alternative to Linux? (Or both?)

Finally, I'm not sure if some emerging flavors of Embedded Linux
can even really be considered forks, or even Linux. I know that
something that looks "a lot like Linux" has taken hold in embedded
computing systems. I read the news coming out of the Embedded Systems
Conference in San Jose last week. A Beacon Research study claimed that
embedded Linux development jumped 1400% in the last year. As many as one
third of embedded systems developers have plans in place to employ a
Linux-based platform.

Open Source makes sense in embedded systems. Margins are small.
Developers want to avoid royalty payments. Open Source environments are
easier to service. But John Fogelin of Wind River Systems cautions,
"The embedded market is inherently fragmented, and therefore does not
lend itself to ... community-based open-source development." Fogelin
suggests that the lack of common platforms and functions make it hard to
adhere even to basic standards. As the kernel is patched or
simplified, are these variations forks? Or even Linux? And does it
matter?

Word comes from several sources that Intel is going to be swamped
with Gigahertz chips next year.

If compelling applications don't start to emerge -- fast -- Intel is
in trouble. The company has dumped a big chunk of its $4 billion
research budget into software development, not so much to create
products as to seed development in power-hungry applications like voice
and video recognition and MPEG-4 video compression. And it's been contributing
key data security elements
to the Open Source community in an effort
to drive serious e-commerce applications.

Increasingly, Intel is looking to Open Source community to speed
development. It's been no secret that Intel has become frustrated by
Microsoft's sluggish development pace. No one thinks the Open Source
community will solve the company's short-term problems. But strategists
like Harry Edwards of Avcom Technologies suggest that Intel will have
to depend on a "Lintel" alliance with the Open Source community if it is
to drive demand.

The boys from Redmond are back to their old tricks.

Perhaps it is to celebrate the fact that David Boies won't be
around at the Justice Department to pick on them any more. Perhaps it's
because Microsoft has its antitrust case safely buried in a Court of
Appeals.
Independent innovators are being targeted, and lawsuits are flying, but
the stock market doesn't believe in Microsoft's inevitability any more. Too
big? Too awkward? Bad business model? (Bad leadership?)

But there's still plenty of joy in Redmond. There's a good chance Judge Thomas
Penfield Jackson's ruling will be either overturned or sharply limited.
There's an even better chance that the case will be hung up for the next
couple of years.

It may be a coincidence, but Microsoft spent last week hassling old
antagonist Ray Noorda, formerly of Novell. One of Noorda's start-ups,
Timpanogas Research, says Microsoft is suing it because the company is
trying to help develop Linux development tools. Microsoft says that when
Timpanogas illustrated how to configure NT to interoperate with Linux,
it poached Microsoft's intellectual property. Really? Not long ago,
Microsoft did nothing when the NT F/S was ported over to DOS by a third
party. Once intellectual property is left undefended, it's usually hard
to claim infringement later on.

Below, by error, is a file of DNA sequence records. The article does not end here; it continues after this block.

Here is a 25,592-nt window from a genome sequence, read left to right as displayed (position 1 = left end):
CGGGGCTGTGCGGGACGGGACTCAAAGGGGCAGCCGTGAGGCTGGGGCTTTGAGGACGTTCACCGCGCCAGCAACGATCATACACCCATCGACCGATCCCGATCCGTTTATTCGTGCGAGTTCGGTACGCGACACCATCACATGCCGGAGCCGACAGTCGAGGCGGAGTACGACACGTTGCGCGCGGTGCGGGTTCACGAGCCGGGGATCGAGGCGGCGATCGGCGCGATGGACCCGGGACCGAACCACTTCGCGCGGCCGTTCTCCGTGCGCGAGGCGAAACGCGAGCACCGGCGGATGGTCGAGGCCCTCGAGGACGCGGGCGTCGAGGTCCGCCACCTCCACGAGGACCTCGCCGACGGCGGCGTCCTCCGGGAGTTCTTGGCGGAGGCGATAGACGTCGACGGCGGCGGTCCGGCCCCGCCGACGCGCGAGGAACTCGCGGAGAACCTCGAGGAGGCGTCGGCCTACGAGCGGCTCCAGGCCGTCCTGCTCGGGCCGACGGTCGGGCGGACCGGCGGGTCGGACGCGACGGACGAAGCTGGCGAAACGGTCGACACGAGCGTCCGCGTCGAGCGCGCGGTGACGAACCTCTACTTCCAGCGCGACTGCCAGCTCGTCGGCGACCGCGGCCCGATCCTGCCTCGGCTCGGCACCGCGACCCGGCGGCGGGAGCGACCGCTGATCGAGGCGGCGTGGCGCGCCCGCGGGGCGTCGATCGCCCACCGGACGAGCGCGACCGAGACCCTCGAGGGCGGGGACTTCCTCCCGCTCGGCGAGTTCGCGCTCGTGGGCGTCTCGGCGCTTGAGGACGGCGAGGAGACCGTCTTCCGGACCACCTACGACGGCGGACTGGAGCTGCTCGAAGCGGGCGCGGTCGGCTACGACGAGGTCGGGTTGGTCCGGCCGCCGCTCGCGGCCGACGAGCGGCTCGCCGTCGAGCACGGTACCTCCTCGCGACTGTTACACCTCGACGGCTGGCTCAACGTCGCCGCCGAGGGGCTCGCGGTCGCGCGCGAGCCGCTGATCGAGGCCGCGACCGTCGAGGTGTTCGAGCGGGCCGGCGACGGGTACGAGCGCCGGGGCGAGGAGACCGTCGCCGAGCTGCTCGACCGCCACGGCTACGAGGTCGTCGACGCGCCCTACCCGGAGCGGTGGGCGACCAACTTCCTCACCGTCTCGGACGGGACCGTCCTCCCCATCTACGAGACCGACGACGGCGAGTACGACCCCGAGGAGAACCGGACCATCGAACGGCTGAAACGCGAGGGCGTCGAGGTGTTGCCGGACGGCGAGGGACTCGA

Microsoft is also messing with bigger companies that can fight back.
Sony is reportedly unhappy over Microsoft's X-Box gaming system. Both
companies have ambitions for the home market and most observers expect a
titanic clash as home PCs and game systems begin to merge. But Sony has
a strong installed base and plenty of dedicated developers. Microsoft
risks having a real fight on its hands.

Many analysts think the company is picking fights with too many
companies, is trying to manage too many projects and is doing a bad job
with nearly all of them. Microsoft's market valuation is going into the
tank. For once the investment community has got it right.

One of the toughest analyses was written by Stu Johnston, a guy who actually
understands computer software. Johnston has written about Microsoft for
a dozen years. He's no basher. This is a guy who just loves Windows 2000. So his recent article in Information Week was a revelation.
Johnston's prose may have lacked a set of consistent analogies (he
compared Microsoft to "a chameleon," an "amoeba" and a "velvet
sweatshop" within a couple of paragraphs) but his premise was consistent
and devastating. He said the X-Box is an attempt by Microsoft to build
its own PC, infuriating hardware manufacturers. He said that Windows
Everywhere is dead, that Windows.Net might as well be, and that Windows
CE is forking into a half dozen OSes that no one wants. He said that the
company is so far behind Open Source competitors in embedded technology
and the Internet that there's no possibility of the company catching
up.

Johnston joins many tech and business writers who suggest that the
company has finally grown too big and unwieldy for its own good, and
that it's time to break it up. One advantage to a breakup; a Microsoft split into a half
dozen companies would mean that at least five of them wouldn't be run by
Bill Gates. Microsoft's publicity machine continues to promote the
borg-master as the geeky genius of IT, but his potential workforce isn't
buying the image. Last summer I contacted IT department heads at better
than a dozen colleges who said student interest in a Microsoft career
had never been so low. Johnston says interest is nearly as low among the
company's star employees, who are heading for the exits in droves.

If
Microsoft survives its antitrust case it may encounter something worse --
real competition without the IT superstars it needs to fight back. I
just can't tell if the competition will come from a unified Linux
community or a fractured set of Unix/Linux and embedded systems
developers.